Jesse Tyler Ferguson as Mitch, Eric Stonestreet as Cam on “Modern Family.’ (Peter “Hopper” Stone/ABC)

Has there been a same-sex wedding on television with as much anticipation as Mitch and Cam’s nuptials on “Modern Family”? The drum has been beating louder and louder over the last couple of years for the frequently squabbling-but-lovable couple to finally tie the knot — in fact, the ACLU even started a petition in May 2013 insisting that the longtime pair make it official.

“The freedom to marry is spreading. So it’s time for America’s biggest, red-beard-iest prime-time couple to get hitched in front of millions of American viewers,” the organization wrote at the time. (“Love this! Thank you ACLU! Maybe once Prop 8 is overturned!” tweeted Jesse Tyler Ferguson, who plays Mitch. Two months later, the Supreme Court struck down Prop 8.)

Perhaps feeling the pressure, “Modern Family” writers had Mitch and Cam get engaged during the Season 5 premiere last fall — in a wacky way, of course. And on Wednesday night in the season finale, they finally said “I do.”

Naturally, it took awhile to get there. At first, so many things went wrong with the wedding that Cam started to worry that it was all a sign they shouldn’t get married at all. All the disasters resembled Biblical plagues: A fire (at the original outdoor wedding venue near the woods); a dark sky (from the fire); a flood (their officiant Sal’s water breaking); a swarm of Lucases (the family who stormed the second venue); and four hoarse men (their pals who sang too many Broadway show tunes on a road trip). “It’s kind of apocalyptic-y,” Cam fretted.

Nathan Lane and Ty Burrell (Phil) in "Modern Family." (Peter "Hopper" Stone/ABC) Nathan Lane and Ty Burrell (Phil) in “Modern Family.” (Peter “Hopper” Stone/ABC)

By the way, can we get a guest star Emmy nomination for Nathan Lane? He was hilarious as their frazzled friend and wedding planner: “I can see you want to run again, don’t you? Follow your heart! On your mark, get set, live, baby!” he pleaded with the runaway bride who changed her mind and returned to take over Mitch and Cam’s second venue option.

Anyway, by the end of the half hour, after switching ceremony locations four times, they finally settled on the perfect spot: the golf course at Jay’s country club. It was a sweet ending, as Jay, Mitch’s dad, had made some unfortunate comments in the last episode that he was worried about what his golfing buddies would think of his son marrying another man. Like a good sitcom ending, Jay realized the error of his ways and called in a few favors for Mitch and Cam to have a beautiful wedding on the golf course. As Mitch got ready to walk down the aisle alone, Jay held out his arm to his son: “Actually, I thought you and I would take a little walk.”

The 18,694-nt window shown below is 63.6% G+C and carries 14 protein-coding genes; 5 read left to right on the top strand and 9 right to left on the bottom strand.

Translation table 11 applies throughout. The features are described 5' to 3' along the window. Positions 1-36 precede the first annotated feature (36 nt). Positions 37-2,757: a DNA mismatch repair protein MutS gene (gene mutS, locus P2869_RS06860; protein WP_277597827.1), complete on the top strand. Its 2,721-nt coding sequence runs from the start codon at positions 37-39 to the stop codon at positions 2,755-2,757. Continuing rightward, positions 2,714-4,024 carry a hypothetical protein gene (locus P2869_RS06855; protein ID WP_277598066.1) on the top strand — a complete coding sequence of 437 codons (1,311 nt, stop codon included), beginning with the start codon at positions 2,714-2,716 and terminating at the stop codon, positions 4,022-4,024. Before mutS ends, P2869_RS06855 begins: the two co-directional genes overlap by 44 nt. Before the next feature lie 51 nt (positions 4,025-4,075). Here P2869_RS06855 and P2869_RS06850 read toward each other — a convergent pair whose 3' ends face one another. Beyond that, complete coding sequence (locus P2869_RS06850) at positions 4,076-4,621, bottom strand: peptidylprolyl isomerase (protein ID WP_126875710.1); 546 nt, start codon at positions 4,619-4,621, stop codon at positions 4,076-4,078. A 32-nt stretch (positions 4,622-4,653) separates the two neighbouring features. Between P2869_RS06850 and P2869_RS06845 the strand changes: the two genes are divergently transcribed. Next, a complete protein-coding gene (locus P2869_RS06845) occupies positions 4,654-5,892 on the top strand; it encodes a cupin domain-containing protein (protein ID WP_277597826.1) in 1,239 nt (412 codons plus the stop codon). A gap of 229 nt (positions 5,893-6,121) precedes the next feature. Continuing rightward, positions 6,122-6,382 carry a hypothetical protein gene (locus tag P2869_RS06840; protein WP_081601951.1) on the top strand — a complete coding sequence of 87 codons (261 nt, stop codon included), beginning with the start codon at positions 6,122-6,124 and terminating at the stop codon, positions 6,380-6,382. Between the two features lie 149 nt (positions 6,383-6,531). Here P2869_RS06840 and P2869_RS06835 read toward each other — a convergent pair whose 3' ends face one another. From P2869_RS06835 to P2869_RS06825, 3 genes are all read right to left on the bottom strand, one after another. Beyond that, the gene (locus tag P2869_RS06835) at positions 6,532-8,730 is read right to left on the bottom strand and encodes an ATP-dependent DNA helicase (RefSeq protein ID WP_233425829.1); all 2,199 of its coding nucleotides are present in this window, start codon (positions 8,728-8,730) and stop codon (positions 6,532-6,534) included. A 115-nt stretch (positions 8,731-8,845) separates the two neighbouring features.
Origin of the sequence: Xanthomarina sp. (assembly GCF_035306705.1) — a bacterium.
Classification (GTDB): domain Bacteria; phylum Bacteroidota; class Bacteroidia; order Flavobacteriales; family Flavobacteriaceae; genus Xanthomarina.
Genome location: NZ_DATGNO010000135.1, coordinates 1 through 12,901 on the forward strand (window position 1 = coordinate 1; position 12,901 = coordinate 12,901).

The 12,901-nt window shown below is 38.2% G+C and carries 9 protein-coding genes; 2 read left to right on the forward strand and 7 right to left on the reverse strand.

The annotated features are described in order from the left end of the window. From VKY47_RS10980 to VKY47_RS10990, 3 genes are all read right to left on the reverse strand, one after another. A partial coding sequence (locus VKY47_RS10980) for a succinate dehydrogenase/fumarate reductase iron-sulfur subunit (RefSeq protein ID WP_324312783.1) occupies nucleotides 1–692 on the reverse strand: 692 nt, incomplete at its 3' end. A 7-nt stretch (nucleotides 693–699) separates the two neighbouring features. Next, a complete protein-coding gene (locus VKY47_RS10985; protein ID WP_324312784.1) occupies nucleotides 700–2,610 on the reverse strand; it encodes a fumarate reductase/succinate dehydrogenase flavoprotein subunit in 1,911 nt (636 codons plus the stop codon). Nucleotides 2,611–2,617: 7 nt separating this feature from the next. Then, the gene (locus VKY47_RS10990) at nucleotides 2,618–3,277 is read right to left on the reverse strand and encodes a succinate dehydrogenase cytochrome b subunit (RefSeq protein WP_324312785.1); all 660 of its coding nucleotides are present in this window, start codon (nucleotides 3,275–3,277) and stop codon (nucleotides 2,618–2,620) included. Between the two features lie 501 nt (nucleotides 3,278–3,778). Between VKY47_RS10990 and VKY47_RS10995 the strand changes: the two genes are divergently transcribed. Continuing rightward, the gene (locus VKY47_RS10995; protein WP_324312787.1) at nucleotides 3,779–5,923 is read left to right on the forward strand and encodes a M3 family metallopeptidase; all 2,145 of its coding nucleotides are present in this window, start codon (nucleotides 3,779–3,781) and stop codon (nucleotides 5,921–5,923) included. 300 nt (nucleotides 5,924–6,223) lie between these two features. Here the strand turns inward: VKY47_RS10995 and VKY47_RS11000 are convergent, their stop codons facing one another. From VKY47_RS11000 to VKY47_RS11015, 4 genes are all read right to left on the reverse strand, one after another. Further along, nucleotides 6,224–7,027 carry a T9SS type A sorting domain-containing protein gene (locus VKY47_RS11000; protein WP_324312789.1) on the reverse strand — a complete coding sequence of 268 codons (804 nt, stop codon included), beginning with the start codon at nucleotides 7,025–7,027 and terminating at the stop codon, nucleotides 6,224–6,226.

And no, for those wondering, Ann Romney did not show up to officiate — Phil did the honors when Sal went into labor. (Remember the story that went viral in 2012 when Mitt Romney’s wife said “Modern Family” was her favorite show, and creator Steve Levitan offered her a role as officiant at the Cam/Mitch wedding once gay marriage was legal?) “I am proud to pronounce you spouses for life,” Phil said proudly at the altar. “You may now kiss your husband.”

At a recent Television Academy event in Los Angeles celebrating the milestone, Eric Stonestreet (who plays Cam) told fans, “We hope [the wedding] creates a conversation with viewers and also their families and friends to see that Mitch and Cam are just like everyone else.”

“The show has never been political,” co-creator Christopher Lloyd added, according to the Hollywood Reporter. “But our hope is that people who are a tiny bit squeamish about a gay wedding might find themselves getting caught up in the show, thinking, ‘That, in a strange way, invokes emotions in me that I wasn’t expecting.'”

(Peter “Hopper” Stone/ABC)


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